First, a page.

Do you hate carrying a whip? What if you could do your horse a favor by carrying one?
Many dressage riders carry a whip. Most instructors tell you to use it to enforce your aids. Used in this way, it is a threat to your horse. If he doesn’t trot when you close your legs on his sides, you will smack the whip on him. He doesn’t like this, so he complies.
I use a whip as a favor to my horse. It helps my horse understand what I’m trying to communicate to him with my body. I know that I’m not near as fluent in body communication as my horse is, and I know that I’m often unaware of all the shifts, twinges, and subtle movements my body makes. A meaningful touch of the whip can clear things up.
He can translate my confusing body language into “Ohhhh, she meant trot” or “Ohhh, she meant move my hindquarters to the right.”
Carrying a whip is like having a translation app on your phone. It helps the horse understand.
I suspect even the best rider in the world needs a translation app once in awhile.
Humans don’t track body language as closely as horses do. I often need to point out to my students whether they are leaning forward or back, holding the reins tightly or loosely, and whether their shoulder and knee joints are loose or relaxed.
Your horse knows these things, and more. To him, there’s a lot going on!
When you ride, do you know…..
Whether you’re leaning back, forward, or sitting straight up and down?
How tense your shoulders are?
How often you squeeze your legs against your horse’s sides?
How tightly your fingers hold the reins?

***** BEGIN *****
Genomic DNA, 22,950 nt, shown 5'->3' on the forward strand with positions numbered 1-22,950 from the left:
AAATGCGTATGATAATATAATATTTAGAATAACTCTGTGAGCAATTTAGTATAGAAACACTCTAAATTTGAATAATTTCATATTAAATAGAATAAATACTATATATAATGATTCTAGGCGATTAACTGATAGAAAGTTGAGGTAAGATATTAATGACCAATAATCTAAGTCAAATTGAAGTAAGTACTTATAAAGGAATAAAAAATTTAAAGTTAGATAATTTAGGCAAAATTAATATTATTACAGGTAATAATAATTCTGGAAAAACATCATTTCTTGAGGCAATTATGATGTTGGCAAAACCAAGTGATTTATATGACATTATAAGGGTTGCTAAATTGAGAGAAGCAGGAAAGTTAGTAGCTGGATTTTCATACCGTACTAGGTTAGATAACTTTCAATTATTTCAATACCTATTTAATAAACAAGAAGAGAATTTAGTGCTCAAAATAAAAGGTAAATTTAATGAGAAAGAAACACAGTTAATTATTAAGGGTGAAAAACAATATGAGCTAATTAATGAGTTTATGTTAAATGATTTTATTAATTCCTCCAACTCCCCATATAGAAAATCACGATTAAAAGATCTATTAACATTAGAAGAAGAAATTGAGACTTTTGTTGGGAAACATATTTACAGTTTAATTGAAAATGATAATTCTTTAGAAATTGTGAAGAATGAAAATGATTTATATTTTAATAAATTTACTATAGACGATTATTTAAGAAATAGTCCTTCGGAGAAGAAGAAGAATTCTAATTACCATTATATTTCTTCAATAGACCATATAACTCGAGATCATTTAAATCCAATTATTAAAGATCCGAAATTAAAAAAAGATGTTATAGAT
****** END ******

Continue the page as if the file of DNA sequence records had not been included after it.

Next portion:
How open or closed your fingers are on the reins?
Whether you are sitting in the middle of your horse or slightly to one side?
Whether you are smiling, frowning, or have a neutral face?
Whether you head is tilted or straight?
Your horse knows!
How to Do your horse a favor and help him with your whip:
- Aim the tap of your whip to a specific place on your horse’s side. If you want his hindquarters to move to the side, touch the whip on his hindquarters. If you want him to understand to move faster from a touch of your legs on his sides, aim to touch by one of your legs.
- Be skillful in the degree of touch you intend to use. Unmounted, away from your horse, you can practice how soft or hard you use your whip by touching it on a wall. See what you need to do with your wrist, arm, and your way of thinking to deliver a light touch.
- Focus on what you want your horse to do before you engage your whip. If this intention stays in your mind, it is easier for your horse to figure out. He’s an expert at nuances. (As an example, make sure the voice in your mind is saying “trot” instead of “he’s not trotting.”)